1911 Encyclopædia Britannica/Hydrate
|←Hydrastine||1911 Encyclopædia Britannica, Volume 14
|See also Hydraulics on Wikipedia, and our 1911 Encyclopædia Britannica disclaimer.|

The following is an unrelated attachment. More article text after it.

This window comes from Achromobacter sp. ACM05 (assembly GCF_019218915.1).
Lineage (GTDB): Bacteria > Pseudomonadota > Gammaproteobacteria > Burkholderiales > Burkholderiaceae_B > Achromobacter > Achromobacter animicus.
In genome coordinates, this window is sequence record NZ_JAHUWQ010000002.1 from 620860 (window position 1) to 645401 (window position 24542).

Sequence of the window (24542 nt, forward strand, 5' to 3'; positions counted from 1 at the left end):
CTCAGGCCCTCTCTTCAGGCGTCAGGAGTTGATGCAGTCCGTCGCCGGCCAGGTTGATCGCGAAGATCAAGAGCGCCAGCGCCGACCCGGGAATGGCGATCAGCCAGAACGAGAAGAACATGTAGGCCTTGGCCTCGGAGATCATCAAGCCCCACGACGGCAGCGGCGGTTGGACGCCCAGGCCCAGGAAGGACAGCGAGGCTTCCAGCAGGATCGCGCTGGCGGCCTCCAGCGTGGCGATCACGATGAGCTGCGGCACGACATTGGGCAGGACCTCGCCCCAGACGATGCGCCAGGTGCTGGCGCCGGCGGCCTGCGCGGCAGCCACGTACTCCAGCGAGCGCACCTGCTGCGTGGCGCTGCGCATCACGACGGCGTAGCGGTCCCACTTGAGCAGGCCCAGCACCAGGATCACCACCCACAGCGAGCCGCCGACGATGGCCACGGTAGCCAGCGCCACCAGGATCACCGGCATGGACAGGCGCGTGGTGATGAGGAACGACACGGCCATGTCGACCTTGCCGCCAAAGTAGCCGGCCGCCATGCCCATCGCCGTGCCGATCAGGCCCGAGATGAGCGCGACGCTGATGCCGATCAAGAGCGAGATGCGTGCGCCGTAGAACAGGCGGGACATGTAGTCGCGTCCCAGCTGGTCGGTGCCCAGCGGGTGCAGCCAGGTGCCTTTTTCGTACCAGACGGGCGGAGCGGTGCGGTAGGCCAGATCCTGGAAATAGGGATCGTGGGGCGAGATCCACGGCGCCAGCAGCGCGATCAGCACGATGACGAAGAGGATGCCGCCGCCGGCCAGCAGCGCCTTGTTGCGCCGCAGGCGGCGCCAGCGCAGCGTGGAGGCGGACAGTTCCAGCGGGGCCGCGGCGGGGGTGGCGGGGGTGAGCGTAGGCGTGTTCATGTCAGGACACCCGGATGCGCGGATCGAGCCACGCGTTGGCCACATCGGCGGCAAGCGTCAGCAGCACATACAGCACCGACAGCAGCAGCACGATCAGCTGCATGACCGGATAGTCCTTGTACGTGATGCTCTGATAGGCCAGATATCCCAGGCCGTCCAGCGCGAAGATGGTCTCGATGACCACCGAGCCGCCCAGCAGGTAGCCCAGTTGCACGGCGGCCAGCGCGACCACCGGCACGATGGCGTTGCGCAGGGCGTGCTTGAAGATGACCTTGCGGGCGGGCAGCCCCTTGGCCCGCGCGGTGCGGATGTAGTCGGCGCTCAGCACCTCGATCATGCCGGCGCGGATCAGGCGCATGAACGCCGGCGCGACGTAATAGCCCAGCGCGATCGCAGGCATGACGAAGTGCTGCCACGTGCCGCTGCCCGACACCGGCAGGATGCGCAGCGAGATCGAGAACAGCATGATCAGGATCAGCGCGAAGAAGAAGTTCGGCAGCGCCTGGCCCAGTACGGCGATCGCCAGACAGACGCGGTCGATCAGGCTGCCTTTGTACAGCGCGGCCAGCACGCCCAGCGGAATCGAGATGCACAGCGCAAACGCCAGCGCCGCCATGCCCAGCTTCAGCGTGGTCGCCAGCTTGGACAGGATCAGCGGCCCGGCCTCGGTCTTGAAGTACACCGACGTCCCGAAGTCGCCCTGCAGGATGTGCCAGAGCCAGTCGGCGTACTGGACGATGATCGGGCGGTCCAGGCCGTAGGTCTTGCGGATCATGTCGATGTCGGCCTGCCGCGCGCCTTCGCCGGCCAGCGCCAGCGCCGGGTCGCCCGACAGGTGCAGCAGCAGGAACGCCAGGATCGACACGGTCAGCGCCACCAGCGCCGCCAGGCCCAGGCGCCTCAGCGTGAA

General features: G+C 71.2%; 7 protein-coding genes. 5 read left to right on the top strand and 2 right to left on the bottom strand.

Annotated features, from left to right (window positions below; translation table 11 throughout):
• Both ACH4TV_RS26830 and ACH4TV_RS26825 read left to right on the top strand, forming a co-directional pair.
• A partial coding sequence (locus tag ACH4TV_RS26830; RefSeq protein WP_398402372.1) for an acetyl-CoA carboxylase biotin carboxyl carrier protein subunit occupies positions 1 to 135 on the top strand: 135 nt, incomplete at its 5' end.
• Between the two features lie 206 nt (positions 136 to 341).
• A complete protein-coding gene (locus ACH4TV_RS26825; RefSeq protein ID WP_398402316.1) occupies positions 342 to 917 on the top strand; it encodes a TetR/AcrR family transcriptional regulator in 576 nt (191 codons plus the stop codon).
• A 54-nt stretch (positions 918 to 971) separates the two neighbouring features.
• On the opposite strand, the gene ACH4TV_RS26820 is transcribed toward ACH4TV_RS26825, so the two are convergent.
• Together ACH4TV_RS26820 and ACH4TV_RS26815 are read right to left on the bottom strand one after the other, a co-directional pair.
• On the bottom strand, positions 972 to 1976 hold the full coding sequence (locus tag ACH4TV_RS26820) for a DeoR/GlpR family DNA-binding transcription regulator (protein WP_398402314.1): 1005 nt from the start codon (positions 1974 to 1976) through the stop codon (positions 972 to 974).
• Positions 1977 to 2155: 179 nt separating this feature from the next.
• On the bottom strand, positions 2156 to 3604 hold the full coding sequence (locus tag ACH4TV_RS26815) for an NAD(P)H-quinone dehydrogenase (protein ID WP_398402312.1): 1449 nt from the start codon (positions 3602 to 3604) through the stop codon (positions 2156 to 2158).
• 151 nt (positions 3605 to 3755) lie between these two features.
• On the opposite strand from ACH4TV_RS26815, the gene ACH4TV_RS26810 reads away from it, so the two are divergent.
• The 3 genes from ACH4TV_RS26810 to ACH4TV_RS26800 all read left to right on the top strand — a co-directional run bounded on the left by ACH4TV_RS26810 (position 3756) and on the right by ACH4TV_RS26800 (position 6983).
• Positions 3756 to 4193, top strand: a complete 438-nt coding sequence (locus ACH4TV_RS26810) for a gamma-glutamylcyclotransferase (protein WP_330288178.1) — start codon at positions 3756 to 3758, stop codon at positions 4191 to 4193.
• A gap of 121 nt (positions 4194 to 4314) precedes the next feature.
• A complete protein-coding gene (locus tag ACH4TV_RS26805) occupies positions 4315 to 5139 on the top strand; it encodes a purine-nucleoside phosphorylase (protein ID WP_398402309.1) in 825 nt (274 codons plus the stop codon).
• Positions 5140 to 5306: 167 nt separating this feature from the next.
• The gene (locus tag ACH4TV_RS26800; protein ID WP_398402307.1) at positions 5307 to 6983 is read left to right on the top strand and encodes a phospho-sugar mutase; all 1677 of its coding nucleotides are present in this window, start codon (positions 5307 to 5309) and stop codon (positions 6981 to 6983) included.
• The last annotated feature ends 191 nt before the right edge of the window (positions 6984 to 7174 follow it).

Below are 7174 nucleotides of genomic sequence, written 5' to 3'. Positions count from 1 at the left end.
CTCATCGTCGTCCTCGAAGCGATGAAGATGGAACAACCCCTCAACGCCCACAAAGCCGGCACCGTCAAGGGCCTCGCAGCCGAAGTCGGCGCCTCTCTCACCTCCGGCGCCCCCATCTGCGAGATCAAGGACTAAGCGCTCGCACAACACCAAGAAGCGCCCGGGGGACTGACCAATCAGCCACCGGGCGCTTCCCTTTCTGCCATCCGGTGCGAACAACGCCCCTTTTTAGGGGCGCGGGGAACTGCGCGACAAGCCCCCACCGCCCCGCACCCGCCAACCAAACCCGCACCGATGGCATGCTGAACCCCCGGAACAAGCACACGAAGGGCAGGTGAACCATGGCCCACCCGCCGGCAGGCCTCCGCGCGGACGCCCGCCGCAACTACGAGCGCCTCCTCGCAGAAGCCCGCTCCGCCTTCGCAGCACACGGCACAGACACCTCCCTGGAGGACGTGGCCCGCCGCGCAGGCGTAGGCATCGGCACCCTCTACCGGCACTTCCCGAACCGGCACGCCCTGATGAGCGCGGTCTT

HYDRATE, in chemistry, a compound containing the elements of water in combination; more specifically, a compound containing the monovalent hydroxyl or OH group. The first and more general definition includes substances containing water of crystallization; such salts are said to be hydrated, and when deprived of their water to be dehydrated or anhydrous. Compounds embraced by the second definition are more usually termed hydroxides, since at one time they were regarded as compounds of an oxide with water, for example, calcium oxide or lime when slaked with water yielded calcium hydroxide, written formerly as CaO•H2O. The general formulae of hydroxides are Mi.OH, Mii(OH)2, Miii(OH)3, Miv(OH)4, &c., corresponding to the oxides M2iO, MiiO, M2iiiO3, MivO2, &c., the Roman index denoting the valency of the element. There is an important difference between non-metallic and metallic hydroxides; the former are invariably acids (oxyacids), the latter are more usually basic, although acidic metallic oxides yield acidic hydroxides. Elements exhibiting strong basigenic or oxygenic characters yield the most stable hydroxides; in other words, stable hydroxides are associated with elements belonging to the extreme groups of the periodic system, and unstable hydroxides with the central members. The most stable basic hydroxides are those of the alkali metals, viz. lithium, sodium, potassium, rubidium and caesium, and of the alkaline earth metals, viz. calcium, barium and strontium; the most stable acidic hydroxides are those of the elements placed in groups VB, VIB and VIIB of the periodic table.